I don't at all understand what you're saying. Could you take some very simple example and demonstrate what you mean?People get hived off into separate subjects and forget the basics. For the conservation of energy to be a consistent and whole paradigm, the collapse of the wave function is necessarily governed by/coalesces with the transfer of energy, otherwise, there would be no rules; there would be no physics. Forget observers and god. It is energy that is the god of this situation in all its forms. Once energy is transferred, the waveform necessarily collapses. This is almost a physical tautology. The wave function is simply pregnant with energy, but is unable to deliver it in that form. Only when an interaction with the wave function is completed, does the energy become realised, and get transferred to make a causal effect on the rest of the Universe. Basic, huh?
Maybe some "Aspect style" experiments can be carried out on the "shape" of this interaction?
Don't you really need a time machine to do this experiment? So you can shoot the SAME electron each time and see a diffraction pattern.I'm sorry to be picky but it seems that experimental support for the electron case is not strong. In this paper**, the authors say
Note, they do not say 'interference pattern'. This helps to debunk a persistent quantum myth.
**Controlled double-slit electron diffraction
That would give the same outcome everytime - groundhog electrons.Don't you really need a time machine to do this experiment? So you can shoot the SAME electron each time and see a diffraction pattern.
Are you satisfied with the word "explained" in the above sentence?The pattern observed in electron double slit experiments, whether you use the words "interference pattern" or "diffraction pattern" to describe it, is explained by quantum interference between components of the electron wave function coming from each slit.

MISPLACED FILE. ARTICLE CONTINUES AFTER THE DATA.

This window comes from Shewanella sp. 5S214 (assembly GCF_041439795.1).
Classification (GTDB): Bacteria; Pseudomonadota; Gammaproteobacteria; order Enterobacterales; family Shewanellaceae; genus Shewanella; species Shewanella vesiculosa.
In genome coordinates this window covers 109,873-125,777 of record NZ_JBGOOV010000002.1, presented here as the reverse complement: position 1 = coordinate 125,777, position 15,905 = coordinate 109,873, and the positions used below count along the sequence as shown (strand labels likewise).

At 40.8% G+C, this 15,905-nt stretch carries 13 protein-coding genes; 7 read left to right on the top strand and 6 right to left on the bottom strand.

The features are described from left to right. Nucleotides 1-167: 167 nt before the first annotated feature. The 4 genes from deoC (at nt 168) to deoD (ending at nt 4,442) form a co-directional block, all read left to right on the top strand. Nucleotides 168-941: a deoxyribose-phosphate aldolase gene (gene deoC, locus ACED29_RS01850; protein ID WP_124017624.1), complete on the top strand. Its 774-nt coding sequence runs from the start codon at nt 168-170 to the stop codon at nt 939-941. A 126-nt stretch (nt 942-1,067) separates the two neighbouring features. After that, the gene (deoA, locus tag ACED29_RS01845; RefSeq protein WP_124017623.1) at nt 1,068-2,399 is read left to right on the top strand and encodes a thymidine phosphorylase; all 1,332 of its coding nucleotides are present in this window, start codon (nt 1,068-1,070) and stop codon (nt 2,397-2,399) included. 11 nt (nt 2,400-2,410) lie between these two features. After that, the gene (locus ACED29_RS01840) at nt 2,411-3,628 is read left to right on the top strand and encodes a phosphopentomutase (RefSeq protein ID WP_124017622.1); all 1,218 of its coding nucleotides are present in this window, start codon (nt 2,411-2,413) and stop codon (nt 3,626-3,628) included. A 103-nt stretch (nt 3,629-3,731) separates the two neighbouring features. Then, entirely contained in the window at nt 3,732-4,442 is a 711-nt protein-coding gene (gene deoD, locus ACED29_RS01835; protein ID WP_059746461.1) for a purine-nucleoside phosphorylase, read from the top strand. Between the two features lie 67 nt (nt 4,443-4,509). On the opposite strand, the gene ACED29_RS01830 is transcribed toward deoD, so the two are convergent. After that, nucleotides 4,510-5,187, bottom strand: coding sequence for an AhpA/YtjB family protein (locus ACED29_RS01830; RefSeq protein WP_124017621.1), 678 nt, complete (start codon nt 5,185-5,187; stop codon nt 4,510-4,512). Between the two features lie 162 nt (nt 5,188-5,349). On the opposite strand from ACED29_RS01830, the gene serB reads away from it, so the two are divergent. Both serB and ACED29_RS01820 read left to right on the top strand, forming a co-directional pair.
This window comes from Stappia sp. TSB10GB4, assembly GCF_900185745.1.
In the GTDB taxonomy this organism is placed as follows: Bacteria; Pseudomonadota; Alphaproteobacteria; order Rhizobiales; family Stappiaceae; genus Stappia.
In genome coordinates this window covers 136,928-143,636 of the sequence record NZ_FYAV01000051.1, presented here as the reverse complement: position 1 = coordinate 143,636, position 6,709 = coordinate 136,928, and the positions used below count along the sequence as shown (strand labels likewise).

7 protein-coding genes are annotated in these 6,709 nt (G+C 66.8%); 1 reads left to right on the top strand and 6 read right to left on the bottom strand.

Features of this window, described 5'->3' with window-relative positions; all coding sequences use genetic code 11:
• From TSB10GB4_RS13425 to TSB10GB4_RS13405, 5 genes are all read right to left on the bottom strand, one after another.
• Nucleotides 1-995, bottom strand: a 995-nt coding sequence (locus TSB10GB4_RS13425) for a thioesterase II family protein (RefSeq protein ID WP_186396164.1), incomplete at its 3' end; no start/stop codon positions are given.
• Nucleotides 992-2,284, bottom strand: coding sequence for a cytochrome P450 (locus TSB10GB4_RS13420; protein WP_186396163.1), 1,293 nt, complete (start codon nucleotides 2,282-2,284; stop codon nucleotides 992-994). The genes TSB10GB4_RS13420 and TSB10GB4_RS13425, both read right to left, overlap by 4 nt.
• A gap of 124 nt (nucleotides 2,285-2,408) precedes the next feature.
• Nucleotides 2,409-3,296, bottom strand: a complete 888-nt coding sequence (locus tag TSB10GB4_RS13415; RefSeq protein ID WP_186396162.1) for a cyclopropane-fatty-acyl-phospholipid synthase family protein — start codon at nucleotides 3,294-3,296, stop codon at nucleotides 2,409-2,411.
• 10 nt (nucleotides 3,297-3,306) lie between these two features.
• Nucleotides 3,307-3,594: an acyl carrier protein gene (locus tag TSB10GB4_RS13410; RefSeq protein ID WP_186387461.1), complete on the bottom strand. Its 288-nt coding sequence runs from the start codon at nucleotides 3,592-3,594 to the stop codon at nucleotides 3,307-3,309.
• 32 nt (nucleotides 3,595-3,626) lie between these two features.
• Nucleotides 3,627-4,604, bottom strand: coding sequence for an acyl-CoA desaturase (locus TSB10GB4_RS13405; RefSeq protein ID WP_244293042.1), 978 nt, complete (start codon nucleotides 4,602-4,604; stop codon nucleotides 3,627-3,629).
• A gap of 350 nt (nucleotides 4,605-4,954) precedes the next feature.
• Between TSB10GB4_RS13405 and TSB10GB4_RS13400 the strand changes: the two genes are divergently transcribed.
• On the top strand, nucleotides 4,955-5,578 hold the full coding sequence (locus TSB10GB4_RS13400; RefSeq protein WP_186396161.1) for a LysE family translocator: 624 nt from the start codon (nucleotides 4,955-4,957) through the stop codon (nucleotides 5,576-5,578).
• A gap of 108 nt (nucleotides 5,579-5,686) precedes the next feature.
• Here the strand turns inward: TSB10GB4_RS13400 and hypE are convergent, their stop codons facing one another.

I don't think so since the electron path is unpredictable so running same one over and over should be the same as running different electrons one after another. It's not about slight differences in initial conditions, that's Chaos, it's more fundamental.That would give the same outcome everytime - groundhog electrons.
Actually, using a wave packet to model the electrons takes into account the inevitable inaccuracy in the initial conditions.
An excited atom emits a photon and the electron descends to a lower orbital, removing energy from the atom into the photon (or it's wave function.) This energy is stored in the wave function of the photon (for where else can it reside as the wave function spreads out and evolves over time?) Now, this atom was on the surface of a star, and the wave function (carrying the energy) spreads out through the Universe, subtending a considerable volume of likely interactions. The wave function interacts with another atom, exciting it (this time in my retina) and, on its decay, and I "see" the light owing to the collapse of the wave function within the atom in my eye. This means the little green man 500 light years away cannot see the photon now, even though he is "equidistant" from the star's atom.I don't at all understand what you're saying. Could you take some very simple example and demonstrate what you mean?
(I start with an off topic parenthetical comment: you're a smart and educated guy and I think that if you were offered 100 grand to write how I would respond to your question you would most likely succeed.)Sure, why not?
The fact that he is in my sig doesn't mean I accept him as an authority on everything.Your signature hero, R.F., says